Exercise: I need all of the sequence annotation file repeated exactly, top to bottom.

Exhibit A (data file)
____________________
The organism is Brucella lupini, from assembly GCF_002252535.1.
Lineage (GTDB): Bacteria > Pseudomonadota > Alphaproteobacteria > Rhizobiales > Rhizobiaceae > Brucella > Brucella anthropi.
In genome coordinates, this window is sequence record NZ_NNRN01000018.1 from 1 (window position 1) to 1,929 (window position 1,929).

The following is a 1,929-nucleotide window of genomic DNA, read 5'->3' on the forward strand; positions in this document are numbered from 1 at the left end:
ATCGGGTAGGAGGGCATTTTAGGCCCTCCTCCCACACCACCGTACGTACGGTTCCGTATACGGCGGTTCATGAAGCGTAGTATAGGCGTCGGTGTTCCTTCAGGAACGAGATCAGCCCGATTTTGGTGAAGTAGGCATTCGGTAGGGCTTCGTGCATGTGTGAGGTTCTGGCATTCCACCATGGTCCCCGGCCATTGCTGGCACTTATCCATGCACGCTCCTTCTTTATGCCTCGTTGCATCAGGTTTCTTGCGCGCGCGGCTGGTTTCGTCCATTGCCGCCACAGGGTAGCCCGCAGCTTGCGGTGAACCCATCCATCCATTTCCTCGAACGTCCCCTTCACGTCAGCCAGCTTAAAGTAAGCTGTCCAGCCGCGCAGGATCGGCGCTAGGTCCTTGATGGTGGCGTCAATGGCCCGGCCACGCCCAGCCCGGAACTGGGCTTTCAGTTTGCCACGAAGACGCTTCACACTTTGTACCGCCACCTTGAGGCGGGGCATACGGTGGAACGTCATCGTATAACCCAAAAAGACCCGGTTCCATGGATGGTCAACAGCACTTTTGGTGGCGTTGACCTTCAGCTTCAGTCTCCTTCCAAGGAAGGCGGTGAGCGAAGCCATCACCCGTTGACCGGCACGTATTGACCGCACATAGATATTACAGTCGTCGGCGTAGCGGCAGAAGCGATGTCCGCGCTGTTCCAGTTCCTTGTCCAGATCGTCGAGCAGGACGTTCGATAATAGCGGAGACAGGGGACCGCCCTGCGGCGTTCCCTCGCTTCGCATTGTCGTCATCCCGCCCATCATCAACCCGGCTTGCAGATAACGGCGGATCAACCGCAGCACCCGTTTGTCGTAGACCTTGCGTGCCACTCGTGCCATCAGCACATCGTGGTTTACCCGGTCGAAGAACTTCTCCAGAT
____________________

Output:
The organism is Brucella lupini, from assembly GCF_002252535.1.
Lineage (GTDB): Bacteria > Pseudomonadota > Alphaproteobacteria > Rhizobiales > Rhizobiaceae > Brucella > Brucella anthropi.
In genome coordinates, this window is sequence record NZ_NNRN01000018.1 from 1 (window position 1) to 1,929 (window position 1,929).

The following is a 1,929-nucleotide window of genomic DNA, read 5'->3' on the forward strand; positions in this document are numbered from 1 at the left end:
ATCGGGTAGGAGGGCATTTTAGGCCCTCCTCCCACACCACCGTACGTACGGTTCCGTATACGGCGGTTCATGAAGCGTAGTATAGGCGTCGGTGTTCCTTCAGGAACGAGATCAGCCCGATTTTGGTGAAGTAGGCATTCGGTAGGGCTTCGTGCATGTGTGAGGTTCTGGCATTCCACCATGGTCCCCGGCCATTGCTGGCACTTATCCATGCACGCTCCTTCTTTATGCCTCGTTGCATCAGGTTTCTTGCGCGCGCGGCTGGTTTCGTCCATTGCCGCCACAGGGTAGCCCGCAGCTTGCGGTGAACCCATCCATCCATTTCCTCGAACGTCCCCTTCACGTCAGCCAGCTTAAAGTAAGCTGTCCAGCCGCGCAGGATCGGCGCTAGGTCCTTGATGGTGGCGTCAATGGCCCGGCCACGCCCAGCCCGGAACTGGGCTTTCAGTTTGCCACGAAGACGCTTCACACTTTGTACCGCCACCTTGAGGCGGGGCATACGGTGGAACGTCATCGTATAACCCAAAAAGACCCGGTTCCATGGATGGTCAACAGCACTTTTGGTGGCGTTGACCTTCAGCTTCAGTCTCCTTCCAAGGAAGGCGGTGAGCGAAGCCATCACCCGTTGACCGGCACGTATTGACCGCACATAGATATTACAGTCGTCGGCGTAGCGGCAGAAGCGATGTCCGCGCTGTTCCAGTTCCTTGTCCAGATCGTCGAGCAGGACGTTCGATAATAGCGGAGACAGGGGACCGCCCTGCGGCGTTCCCTCGCTTCGCATTGTCGTCATCCCGCCCATCATCAACCCGGCTTGCAGATAACGGCGGATCAACCGCAGCACCCGTTTGTCGTAGACCTTGCGTGCCACTCGTGCCATCAGCACATCGTGGTTTACCCGGTCGAAGAACTTCTCCAGAT